Gus, I don't follow - what did you see that you liked and wasn't it commercially viable? As for the time aspect - that doesn't worry me - if the journey is enjoyable and successful does it really matter if we ever get to the final destination? Can there ever be a "final result" in an endeavour like this?

The reason it wasn't practical, there are allot of reason's, for one it was the size of my herd and the number of bulls needed to start, but for the most part is was a hour glass design where you start with large group narrow it down to a few than ex span outwards from within. My belief was it would bring uniformity and consistency, like "peas in a pod". It was just something I came up with after reading about prong horns and cheetah's. Whether it ever would have turned out like I thought is hard to say.
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PostSubject: Re: Breeding goals   Tue Dec 31, 2013 1:15 pm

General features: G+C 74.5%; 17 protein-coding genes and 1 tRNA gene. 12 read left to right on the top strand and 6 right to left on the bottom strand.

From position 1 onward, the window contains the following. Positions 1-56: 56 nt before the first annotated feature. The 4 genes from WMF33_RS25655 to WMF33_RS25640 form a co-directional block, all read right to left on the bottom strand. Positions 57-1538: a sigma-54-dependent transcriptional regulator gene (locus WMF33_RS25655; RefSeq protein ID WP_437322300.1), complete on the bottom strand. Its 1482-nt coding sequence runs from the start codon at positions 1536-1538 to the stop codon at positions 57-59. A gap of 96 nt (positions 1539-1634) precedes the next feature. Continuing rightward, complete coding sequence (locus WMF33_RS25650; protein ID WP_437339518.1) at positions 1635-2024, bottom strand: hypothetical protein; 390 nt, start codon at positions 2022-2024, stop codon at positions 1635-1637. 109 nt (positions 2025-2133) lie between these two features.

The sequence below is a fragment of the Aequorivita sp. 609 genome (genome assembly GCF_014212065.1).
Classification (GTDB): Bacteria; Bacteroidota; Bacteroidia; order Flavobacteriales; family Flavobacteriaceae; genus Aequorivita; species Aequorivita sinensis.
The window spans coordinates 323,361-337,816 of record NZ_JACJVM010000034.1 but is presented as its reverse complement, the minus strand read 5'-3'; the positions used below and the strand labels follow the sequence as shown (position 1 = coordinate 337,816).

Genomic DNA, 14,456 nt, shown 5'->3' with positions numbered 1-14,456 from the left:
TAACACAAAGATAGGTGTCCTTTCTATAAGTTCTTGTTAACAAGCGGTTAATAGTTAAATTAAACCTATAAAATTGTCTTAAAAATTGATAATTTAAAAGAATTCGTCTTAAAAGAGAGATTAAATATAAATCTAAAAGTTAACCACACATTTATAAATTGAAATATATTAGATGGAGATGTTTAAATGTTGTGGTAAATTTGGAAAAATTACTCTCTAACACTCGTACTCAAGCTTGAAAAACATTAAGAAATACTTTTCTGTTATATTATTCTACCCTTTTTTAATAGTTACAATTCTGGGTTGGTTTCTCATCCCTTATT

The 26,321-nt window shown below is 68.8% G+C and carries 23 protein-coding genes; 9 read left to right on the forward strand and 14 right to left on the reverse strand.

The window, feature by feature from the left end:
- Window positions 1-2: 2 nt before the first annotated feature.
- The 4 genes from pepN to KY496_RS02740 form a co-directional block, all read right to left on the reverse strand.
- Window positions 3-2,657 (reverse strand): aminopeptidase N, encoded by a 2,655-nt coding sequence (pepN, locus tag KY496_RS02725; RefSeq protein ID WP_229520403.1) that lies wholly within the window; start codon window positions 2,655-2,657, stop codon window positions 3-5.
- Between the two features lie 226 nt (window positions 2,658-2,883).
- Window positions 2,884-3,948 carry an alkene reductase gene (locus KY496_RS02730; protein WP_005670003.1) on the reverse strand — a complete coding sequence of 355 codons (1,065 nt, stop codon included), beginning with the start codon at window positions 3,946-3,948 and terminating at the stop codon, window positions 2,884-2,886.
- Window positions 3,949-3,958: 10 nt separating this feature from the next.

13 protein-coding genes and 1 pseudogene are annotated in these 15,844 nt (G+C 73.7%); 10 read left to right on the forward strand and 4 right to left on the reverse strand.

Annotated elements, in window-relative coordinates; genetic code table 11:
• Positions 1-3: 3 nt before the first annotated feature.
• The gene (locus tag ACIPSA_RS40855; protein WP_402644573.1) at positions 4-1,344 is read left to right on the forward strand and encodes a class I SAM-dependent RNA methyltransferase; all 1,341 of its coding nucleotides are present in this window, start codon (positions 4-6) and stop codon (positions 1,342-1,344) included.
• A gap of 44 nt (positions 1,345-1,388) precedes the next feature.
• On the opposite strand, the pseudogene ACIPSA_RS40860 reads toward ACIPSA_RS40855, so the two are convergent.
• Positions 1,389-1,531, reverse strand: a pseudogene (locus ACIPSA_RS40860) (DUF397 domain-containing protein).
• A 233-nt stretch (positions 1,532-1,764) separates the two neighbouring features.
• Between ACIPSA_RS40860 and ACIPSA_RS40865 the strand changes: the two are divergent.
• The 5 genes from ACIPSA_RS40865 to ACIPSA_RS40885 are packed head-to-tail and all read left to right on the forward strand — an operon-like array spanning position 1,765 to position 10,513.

" that doesn't worry me - if the journey is enjoyable and successful does it really matter if we ever get to the final destination?"

And this makes it all worth while regardless of what anyone can say or think. The entire goal is to do it my way and in the end I am the only one I need to seek approval from.. I cant be anyone but me!!!!!!!!! So the main thing is KEEP IT SIMPLE STUPID.
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MKeeney
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PostSubject: Re: Breeding goals   Wed Jan 08, 2014 7:20 am

John Alexander wrote: